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To a modern these words have an antiquated sound. The world of ideas which they suggest has passed so entirely away that we look back upon the stage they represent as a stage far below us, so far, indeed, that it is barely conceivable. But they were originally the apex of a long ascent The quiet decisiveness and even scorn with which the writer sets down this conviction breathe a feeling of relief, after the long centuries of persistent and unavailing sacrifices. Humanity is drawing breath after a prolonged nightmare. The primitive ritual of purification was based on the belief that the blood of animals could wipe away sin, 'because the animal that has been consecrated by contact with the altar becomes charged with a Divine potency, and its sacred blood, poured over the impure man, absorbs and disperses his impurity'. Thus, as Dr. Farnell continues ( The Evolution of Religion, pp. 120 f.), the cognate idea of the pure heart was 'not necessarily wholly ethical,' as yet, but often 'co-existent with the ideas of sin that do not clearly recognize moral responsibility or the essential difference between deliberate wrongdoing and the ritualistic or accidental or involuntary sin.' 'The final point is reached when it is realized that the blood of bulls and of goats cannot wash away sin, that nothing external can defile the heart or soul, but only evil thought and evil will. This purged and idealised concept will then in the progressive religions revolt against its own parentage, and will prompt the eternal antagonism of the prophet against the ritual priest, of the Christ against the Pharisee.'
References. X. 5. J. B. Mozley, University Sermons, p. 183. Expositor (4th Series), vol. ii. p. 42; ibid. (5th Series), vol. x. p. 62; ibid. (6th Series), vol. v. p. 62. X. 5-7. R. M. Benson, Redemption, p. 1. G. Trevor, Types and the Antitype, p. 220. Spurgeon, Sermons, vol. xxxvii. No. 2202. X. 7. R. J. Campbell, New Theology Sermons, p. 133. S. Baring-Gould, Village Preaching for a Year, pt. i. p. 66.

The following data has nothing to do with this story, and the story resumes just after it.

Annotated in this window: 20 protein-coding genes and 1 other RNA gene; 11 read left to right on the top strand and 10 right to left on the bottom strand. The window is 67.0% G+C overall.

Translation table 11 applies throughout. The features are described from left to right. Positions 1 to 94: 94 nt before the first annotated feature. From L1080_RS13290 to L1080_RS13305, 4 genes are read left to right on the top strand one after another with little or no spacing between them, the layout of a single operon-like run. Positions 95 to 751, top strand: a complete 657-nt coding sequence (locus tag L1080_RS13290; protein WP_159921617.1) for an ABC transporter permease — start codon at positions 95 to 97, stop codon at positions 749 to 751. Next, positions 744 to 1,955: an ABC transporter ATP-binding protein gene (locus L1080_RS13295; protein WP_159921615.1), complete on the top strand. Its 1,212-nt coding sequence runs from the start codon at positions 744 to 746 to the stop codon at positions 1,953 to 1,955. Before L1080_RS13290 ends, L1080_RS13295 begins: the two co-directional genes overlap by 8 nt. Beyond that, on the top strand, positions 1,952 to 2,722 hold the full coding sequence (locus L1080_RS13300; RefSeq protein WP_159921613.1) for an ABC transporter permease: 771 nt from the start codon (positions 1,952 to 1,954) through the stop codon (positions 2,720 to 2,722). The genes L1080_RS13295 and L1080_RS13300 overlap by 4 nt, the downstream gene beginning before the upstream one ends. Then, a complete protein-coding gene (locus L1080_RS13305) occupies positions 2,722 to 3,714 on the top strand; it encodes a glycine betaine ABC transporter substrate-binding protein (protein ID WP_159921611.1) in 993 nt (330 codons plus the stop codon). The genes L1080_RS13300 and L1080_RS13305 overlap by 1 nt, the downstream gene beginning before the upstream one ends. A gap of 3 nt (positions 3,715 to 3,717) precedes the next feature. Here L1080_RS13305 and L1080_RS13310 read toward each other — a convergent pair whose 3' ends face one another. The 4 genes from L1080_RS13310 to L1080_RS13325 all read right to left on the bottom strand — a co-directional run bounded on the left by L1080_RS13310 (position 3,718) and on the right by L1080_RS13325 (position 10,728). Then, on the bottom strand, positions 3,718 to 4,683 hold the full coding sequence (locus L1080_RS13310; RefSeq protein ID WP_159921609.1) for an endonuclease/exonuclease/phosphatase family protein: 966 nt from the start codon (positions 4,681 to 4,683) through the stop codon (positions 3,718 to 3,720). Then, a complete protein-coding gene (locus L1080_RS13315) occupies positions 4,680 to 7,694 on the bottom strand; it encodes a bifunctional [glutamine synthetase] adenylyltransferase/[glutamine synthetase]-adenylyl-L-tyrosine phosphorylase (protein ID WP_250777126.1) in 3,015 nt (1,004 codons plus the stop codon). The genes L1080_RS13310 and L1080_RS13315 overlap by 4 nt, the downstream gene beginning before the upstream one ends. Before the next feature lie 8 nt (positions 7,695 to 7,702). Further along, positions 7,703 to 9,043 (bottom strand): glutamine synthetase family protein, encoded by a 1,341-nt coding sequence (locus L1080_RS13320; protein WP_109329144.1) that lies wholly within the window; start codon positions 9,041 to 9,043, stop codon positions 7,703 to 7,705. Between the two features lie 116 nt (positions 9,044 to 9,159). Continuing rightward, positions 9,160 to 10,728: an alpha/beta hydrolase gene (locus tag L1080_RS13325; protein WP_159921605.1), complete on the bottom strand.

The Man, Christ Jesus, was of all created beings as far as we know their history the only one who chose his own destiny, who foreknew and accepted its full conditions; who saw a great need and responded to it: 'Lo! I come? My leave,' said the acute Frenchwoman, 'was not asked before I came into the world' a saying in which all that the human heart can urge against God and His appointments lies hid. Why should I be called upon to endure, to forego so much? Had the choice been permitted me, I might possibly have declined it. Our Saviour's leave was asked. His fulfilment of His Father's will was voluntary; He saw the end from the beginning.
Dora Greenwell, The Patience of Hope, pp. 12, 13.
References. X. 9. Spurgeon, Sermons, vol. xlvi. No. 2698. X. 9, 10. H. Drummoud, The Ideal Life, p. 279.
When man finds that if he would do God's will, however imperfectly, he must offer up this continual sacrifice, the sacrifice of his own will, his thoughts are irresistibly carried to rest upon that One offering up of a higher than any human will, by which Christ has perfected for ever them that are sanctified. The more deeply we feel the existing contradiction between God's will and that of His creature, the deeper becomes our sense of the need of somewhat to take it away, so that the heart draws near to a truth unapproachable by the intellect the necessary death of Christ.
Dora Greenwell, The Patience of Hope, pp. 29, 30.
References. X. 10. Spurgeon, Sermons, vol. xxvi. No. 1527. H. Alford, Quebec Chapel Sermons, vol. i. p. 235. J. Budgen, Parochial Sermons, vol. ii. p. 32. X. 11, 12. C. Bosanquet, Tender Grass for the Lambs, p. 73. X. 11, 14. Spurgeon, Sermons, vol. xviii. No. 1034. X. 12. C. Perren, Sermon Outlines, p. 245. W. P. Balfern, Lessons from Jesus, p. 263. A. Maclaren, Expositions of Holy Scripture Hebrews, p. 76.
The One Offering
Look at these two verses, and see three things:
I. The Work which our Lord has Accomplished.
His death was the great purpose of His Incarnation. He came from heaven to die because there was no one else who could possibly have died a sacrifice for sin. There was only one Being Whom we know of Who could have possibly made that sacrifice for sin; it was the Incarnate Son of God, the Creator of the world Himself. If He was willing to become responsible for the sins of the world which He had created, then Justice, we conceive, might be satisfied with Him as the sacrifice for sin. That the Christ of God willed to do. He who was Very God of Very God He willed to become the sacrifice for sin. Then mark:
II. The Position which He is Occupying. Having accomplished that work, the text tells us He 'sat down on the right hand of God'. Is it not strange to think that Jesus Christ 'sat down'? We look about us today, and is it not too much to say that more than one-half of the human race has never heard of that sacrifice which Jesus Christ made upon the cross. Do you not wonder then, that, He has 'sat down'? Jesus Christ made that atonement, that sacrifice for sin, because, as we have seen, there was none other who could make it But God never does what we can do. We could not make the sacrifice, therefore Christ came, and made it; but we can proclaim the message, and therefore He now rests.